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A Renovation of Dynamic Proportion

Jun. 26, 2017

Located in the heart of Washington, D.C.’s Penn Quarter, the Dirty Habit restaurant at the iconic Kimpton Hotel Monaco DC offers an invaluable addition to the city’s thriving restaurant and bar scene. Hotel Monaco DC is located inside the classical revival architecture of the General Post Office building, which was constructed in 1839 and has since been named a National Historic Landmark.

Following the closing of the restaurant that had previously inhabited the Hotel for 14 years, Dirty Habit was interested in taking its place and opening a restaurant on the East Coast. This would be the second restaurant installment, since the first Dirty Habit location is in San Francisco, and the restaurant wanted to ensure its East Coast location would attract a multitude of diners and be as successful as its flagship restaurant.

The designer, Stanton Architecture, is known for overseeing the recent renovation of the historic mail sorting room. They specialize in compelling design solutions for hospitality, historic preservation, master planning and rebranding services. Teamed with interior designers Dawson Design Associates, the two firms were confronted with the challenge of creating a dynamic space that featured cutting-edge design while adhering to the U.S. General Services Administration’s (GSA) historic preservation committee requirements to preserve visibility to the General Post Office façade. The architects also knew the space had suffered from heat gain and glare in the past and the courtyard could get notoriously hot and uncomfortable in summer months.

Based on this information, when designing the space the architects needed to consider how they could create a space with structural glass to preserve views to the historic façade of the post office while developing a cutting-edge design. Additionally, the architects wanted to ensure they would be able to combat heat gain and glare since they would be replacing the previous restaurant’s traditional façade with an all-glass façade. The architects also wanted to provide diners with a truly dynamic experience so they felt equally comfortable eating indoors or relaxing in the outdoor patio space.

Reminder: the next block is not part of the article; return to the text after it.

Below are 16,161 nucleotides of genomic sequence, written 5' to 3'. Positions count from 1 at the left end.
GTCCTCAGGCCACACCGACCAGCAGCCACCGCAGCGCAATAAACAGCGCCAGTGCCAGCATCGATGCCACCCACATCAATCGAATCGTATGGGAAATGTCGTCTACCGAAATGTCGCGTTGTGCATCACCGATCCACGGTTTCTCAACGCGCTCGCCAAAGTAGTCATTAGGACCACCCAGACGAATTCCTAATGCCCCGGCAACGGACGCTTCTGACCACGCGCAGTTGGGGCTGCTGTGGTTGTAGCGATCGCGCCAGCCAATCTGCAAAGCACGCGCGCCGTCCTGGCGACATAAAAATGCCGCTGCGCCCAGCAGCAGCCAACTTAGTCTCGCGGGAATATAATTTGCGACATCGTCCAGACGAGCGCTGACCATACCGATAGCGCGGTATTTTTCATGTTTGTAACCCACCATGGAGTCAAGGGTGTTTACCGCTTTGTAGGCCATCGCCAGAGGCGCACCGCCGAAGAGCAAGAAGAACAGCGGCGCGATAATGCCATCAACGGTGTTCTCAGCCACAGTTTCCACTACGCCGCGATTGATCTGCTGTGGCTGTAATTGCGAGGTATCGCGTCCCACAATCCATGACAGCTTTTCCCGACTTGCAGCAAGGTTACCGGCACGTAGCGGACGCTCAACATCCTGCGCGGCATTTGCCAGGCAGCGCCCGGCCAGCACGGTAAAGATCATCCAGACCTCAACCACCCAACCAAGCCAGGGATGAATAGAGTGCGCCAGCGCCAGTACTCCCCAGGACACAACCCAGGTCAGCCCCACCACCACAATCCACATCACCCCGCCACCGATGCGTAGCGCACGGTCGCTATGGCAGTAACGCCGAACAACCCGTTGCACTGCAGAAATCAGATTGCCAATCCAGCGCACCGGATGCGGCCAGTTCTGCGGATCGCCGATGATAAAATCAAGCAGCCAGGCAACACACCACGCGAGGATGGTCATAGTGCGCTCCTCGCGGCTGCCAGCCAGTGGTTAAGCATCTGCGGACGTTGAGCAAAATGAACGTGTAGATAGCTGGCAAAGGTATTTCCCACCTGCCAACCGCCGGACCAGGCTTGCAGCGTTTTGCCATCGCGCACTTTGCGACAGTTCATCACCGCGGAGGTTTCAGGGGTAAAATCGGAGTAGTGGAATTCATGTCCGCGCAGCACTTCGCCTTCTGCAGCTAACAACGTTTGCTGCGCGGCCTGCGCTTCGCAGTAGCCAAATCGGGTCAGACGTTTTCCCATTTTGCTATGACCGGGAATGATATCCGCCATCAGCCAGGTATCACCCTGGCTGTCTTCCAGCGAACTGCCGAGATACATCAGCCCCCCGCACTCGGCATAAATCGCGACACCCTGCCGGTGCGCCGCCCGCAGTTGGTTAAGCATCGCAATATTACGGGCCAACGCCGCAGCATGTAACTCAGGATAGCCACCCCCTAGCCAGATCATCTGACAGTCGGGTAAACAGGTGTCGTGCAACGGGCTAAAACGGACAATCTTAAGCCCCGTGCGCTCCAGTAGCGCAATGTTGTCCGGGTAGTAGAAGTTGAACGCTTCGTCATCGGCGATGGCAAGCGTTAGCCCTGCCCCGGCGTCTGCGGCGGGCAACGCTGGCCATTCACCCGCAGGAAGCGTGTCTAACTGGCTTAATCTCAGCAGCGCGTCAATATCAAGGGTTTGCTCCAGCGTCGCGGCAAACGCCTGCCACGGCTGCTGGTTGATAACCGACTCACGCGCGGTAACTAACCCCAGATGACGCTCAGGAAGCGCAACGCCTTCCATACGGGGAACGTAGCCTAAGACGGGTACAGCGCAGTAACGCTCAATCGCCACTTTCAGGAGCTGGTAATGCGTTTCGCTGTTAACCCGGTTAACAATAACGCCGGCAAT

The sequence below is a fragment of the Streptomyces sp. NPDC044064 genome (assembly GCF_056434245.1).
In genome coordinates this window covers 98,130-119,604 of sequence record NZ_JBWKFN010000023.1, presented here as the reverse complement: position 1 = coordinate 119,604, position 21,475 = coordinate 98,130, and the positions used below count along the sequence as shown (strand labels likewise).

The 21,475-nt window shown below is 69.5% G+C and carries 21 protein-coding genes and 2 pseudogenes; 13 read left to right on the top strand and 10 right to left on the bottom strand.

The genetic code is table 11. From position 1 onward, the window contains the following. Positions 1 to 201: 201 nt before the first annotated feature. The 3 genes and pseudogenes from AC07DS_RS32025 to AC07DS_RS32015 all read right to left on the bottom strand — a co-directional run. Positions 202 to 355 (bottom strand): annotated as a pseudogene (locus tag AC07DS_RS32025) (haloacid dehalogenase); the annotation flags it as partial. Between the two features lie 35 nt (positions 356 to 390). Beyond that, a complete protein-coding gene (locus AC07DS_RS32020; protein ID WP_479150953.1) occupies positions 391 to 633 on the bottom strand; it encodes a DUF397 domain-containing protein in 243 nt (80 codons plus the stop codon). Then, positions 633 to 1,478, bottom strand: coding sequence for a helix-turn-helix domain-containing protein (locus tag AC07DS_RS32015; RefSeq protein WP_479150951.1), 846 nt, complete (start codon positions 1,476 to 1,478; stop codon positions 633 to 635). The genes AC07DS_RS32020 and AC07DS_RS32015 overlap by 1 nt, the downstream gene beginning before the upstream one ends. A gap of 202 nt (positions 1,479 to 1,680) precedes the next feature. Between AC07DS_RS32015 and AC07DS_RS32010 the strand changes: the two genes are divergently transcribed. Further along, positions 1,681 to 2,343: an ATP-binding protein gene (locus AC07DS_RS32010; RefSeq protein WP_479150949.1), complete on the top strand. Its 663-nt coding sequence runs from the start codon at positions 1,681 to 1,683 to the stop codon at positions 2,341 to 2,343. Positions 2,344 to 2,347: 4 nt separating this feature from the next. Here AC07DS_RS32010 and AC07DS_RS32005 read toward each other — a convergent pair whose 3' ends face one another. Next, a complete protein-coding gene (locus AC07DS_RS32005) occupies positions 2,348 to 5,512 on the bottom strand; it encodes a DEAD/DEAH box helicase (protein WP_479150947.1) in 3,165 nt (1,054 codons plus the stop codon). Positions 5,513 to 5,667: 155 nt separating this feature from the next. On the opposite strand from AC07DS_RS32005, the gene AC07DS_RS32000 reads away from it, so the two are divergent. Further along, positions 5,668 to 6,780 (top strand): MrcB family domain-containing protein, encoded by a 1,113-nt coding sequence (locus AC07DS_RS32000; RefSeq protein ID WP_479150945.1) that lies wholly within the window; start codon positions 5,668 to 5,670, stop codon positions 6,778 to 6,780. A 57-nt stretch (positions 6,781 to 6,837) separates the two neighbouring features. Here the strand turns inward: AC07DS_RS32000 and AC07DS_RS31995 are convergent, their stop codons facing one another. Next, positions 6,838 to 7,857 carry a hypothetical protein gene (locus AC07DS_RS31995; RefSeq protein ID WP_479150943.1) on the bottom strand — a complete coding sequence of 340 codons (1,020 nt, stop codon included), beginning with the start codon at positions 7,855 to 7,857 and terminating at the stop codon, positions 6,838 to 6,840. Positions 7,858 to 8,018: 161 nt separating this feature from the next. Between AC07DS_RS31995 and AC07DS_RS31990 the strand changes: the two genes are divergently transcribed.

The architects knew they would be unable to use traditional options, such as blinds and shades, since these solutions would block views and interfere with the design of the space. After exploring a number of solar control options, the architects dared to be dynamic by choosing SageGlass dynamic glass for its ability to optimize daylight, outdoor views and comfort while preventing glare, fading and overheating. SageGlass’ innovative technology answered all of the architects’ design challenges by preserving the view to the post office façade, optimizing dining comfort, mitigating solar heat and glare and creating a unique dining experience.

“When designing Dirty Habit, we wanted to ensure we took into account the ample outdoor patio space and provided unobstructed views of the General Post Office façade,” said Michael Stanton, Principal of Stanton Architecture. “SageGlass provided us with the flexibility to create a dynamic restaurant with historical views that was both free from heat gain and glare and maximized the restaurant’s outdoor space.”

SageGlass partnered with glazing contractor Innovo Construction, LLC, to install 2,042 square feet of dynamic glass on the façade and skylight of the restaurant to provide diners with unobstructed views of historic landmarks as well as a dining experience free from heat gain and glare. Diners are able to enjoy the outdoor patio space or can dine inside and still experience the ambience of the outdoors. Additionally, the dynamic glass façade stands out among the classical architecture of the General Post Office, attracting DC tourists and locals to visit the restaurant.

The restaurant, which officially opened in September of 2016, features cocktails and social plates, edgy design and an urban patio that encompasses an entire city block. Located across the street from the Smithsonian American Art Museum and the Smithsonian National Portrait Gallery, the restaurant attracts visitors from around the world who come to the nation’s capital. 

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